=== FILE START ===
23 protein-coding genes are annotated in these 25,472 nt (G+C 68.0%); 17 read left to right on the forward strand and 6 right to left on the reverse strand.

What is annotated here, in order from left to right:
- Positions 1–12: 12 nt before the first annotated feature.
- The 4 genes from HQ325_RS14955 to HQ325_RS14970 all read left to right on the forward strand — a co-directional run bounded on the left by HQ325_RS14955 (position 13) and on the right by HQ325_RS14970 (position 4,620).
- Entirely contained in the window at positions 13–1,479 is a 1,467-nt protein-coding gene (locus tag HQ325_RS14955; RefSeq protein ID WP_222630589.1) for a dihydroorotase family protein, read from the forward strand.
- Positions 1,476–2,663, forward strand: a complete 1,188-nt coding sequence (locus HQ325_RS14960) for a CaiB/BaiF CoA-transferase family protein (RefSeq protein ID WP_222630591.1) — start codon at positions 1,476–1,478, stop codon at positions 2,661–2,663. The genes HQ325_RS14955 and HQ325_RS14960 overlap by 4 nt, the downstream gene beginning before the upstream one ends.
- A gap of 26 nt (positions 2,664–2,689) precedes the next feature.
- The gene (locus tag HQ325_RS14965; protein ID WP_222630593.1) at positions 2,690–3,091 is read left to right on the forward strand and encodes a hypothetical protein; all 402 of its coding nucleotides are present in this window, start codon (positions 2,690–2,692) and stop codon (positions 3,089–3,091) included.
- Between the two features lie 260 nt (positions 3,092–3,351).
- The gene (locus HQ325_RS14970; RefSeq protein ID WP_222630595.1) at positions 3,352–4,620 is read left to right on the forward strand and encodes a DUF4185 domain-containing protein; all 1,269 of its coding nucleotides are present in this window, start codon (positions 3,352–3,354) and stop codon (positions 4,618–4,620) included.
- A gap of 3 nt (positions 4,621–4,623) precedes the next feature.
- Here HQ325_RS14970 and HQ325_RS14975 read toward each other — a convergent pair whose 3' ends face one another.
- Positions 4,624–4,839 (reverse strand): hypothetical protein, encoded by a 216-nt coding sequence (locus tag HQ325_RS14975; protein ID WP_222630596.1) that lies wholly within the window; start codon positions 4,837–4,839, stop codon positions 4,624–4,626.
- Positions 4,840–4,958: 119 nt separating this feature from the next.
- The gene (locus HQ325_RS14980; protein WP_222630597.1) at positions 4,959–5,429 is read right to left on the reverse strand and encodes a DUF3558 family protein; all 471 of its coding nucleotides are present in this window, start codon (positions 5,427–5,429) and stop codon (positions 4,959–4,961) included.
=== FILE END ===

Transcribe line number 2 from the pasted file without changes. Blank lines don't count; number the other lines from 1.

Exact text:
What is annotated here, in order from left to right: